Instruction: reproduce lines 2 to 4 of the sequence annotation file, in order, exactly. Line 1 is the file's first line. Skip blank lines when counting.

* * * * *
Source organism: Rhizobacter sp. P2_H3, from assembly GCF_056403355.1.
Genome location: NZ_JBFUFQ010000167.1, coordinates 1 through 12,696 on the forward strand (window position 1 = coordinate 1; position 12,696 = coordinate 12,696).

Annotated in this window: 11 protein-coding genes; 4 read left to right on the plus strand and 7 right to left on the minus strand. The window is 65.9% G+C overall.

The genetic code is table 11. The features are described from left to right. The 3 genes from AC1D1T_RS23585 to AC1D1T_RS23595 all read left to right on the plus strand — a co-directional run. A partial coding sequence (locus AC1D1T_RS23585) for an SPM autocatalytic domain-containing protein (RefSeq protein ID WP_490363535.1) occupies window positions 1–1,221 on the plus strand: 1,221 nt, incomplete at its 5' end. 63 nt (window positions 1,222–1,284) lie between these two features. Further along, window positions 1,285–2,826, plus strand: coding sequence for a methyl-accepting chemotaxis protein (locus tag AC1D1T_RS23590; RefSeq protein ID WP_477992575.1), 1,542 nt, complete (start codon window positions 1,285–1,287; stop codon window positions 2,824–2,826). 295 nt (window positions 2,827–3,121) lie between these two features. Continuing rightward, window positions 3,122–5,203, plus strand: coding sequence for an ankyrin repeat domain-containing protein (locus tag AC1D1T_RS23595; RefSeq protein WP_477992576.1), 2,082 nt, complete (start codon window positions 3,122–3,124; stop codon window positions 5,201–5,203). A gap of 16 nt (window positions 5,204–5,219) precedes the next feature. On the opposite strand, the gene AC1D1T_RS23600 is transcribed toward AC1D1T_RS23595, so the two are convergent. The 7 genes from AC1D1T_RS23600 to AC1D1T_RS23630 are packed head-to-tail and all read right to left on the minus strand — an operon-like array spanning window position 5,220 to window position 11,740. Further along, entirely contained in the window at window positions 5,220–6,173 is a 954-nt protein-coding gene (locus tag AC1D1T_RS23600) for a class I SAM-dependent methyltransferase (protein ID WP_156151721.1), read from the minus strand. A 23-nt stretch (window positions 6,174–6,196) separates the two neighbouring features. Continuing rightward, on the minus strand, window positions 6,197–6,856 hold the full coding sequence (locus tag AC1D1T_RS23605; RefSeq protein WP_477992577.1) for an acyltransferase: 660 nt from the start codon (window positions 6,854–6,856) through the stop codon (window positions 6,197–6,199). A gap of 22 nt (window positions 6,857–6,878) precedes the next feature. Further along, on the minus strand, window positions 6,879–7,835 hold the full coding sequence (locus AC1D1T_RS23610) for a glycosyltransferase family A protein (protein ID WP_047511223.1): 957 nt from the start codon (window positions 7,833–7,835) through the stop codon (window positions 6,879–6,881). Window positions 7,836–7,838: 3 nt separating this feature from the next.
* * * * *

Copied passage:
Genome location: NZ_JBFUFQ010000167.1, coordinates 1 through 12,696 on the forward strand (window position 1 = coordinate 1; position 12,696 = coordinate 12,696).

Annotated in this window: 11 protein-coding genes; 4 read left to right on the plus strand and 7 right to left on the minus strand. The window is 65.9% G+C overall.

The genetic code is table 11. The features are described from left to right. The 3 genes from AC1D1T_RS23585 to AC1D1T_RS23595 all read left to right on the plus strand — a co-directional run. A partial coding sequence (locus AC1D1T_RS23585) for an SPM autocatalytic domain-containing protein (RefSeq protein ID WP_490363535.1) occupies window positions 1–1,221 on the plus strand: 1,221 nt, incomplete at its 5' end. 63 nt (window positions 1,222–1,284) lie between these two features. Further along, window positions 1,285–2,826, plus strand: coding sequence for a methyl-accepting chemotaxis protein (locus tag AC1D1T_RS23590; RefSeq protein ID WP_477992575.1), 1,542 nt, complete (start codon window positions 1,285–1,287; stop codon window positions 2,824–2,826). 295 nt (window positions 2,827–3,121) lie between these two features. Continuing rightward, window positions 3,122–5,203, plus strand: coding sequence for an ankyrin repeat domain-containing protein (locus tag AC1D1T_RS23595; RefSeq protein WP_477992576.1), 2,082 nt, complete (start codon window positions 3,122–3,124; stop codon window positions 5,201–5,203). A gap of 16 nt (window positions 5,204–5,219) precedes the next feature. On the opposite strand, the gene AC1D1T_RS23600 is transcribed toward AC1D1T_RS23595, so the two are convergent. The 7 genes from AC1D1T_RS23600 to AC1D1T_RS23630 are packed head-to-tail and all read right to left on the minus strand — an operon-like array spanning window position 5,220 to window position 11,740. Further along, entirely contained in the window at window positions 5,220–6,173 is a 954-nt protein-coding gene (locus tag AC1D1T_RS23600) for a class I SAM-dependent methyltransferase (protein ID WP_156151721.1), read from the minus strand. A 23-nt stretch (window positions 6,174–6,196) separates the two neighbouring features. Continuing rightward, on the minus strand, window positions 6,197–6,856 hold the full coding sequence (locus tag AC1D1T_RS23605; RefSeq protein WP_477992577.1) for an acyltransferase: 660 nt from the start codon (window positions 6,854–6,856) through the stop codon (window positions 6,197–6,199). A gap of 22 nt (window positions 6,857–6,878) precedes the next feature. Further along, on the minus strand, window positions 6,879–7,835 hold the full coding sequence (locus AC1D1T_RS23610) for a glycosyltransferase family A protein (protein ID WP_047511223.1): 957 nt from the start codon (window positions 7,833–7,835) through the stop codon (window positions 6,879–6,881). Window positions 7,836–7,838: 3 nt separating this feature from the next.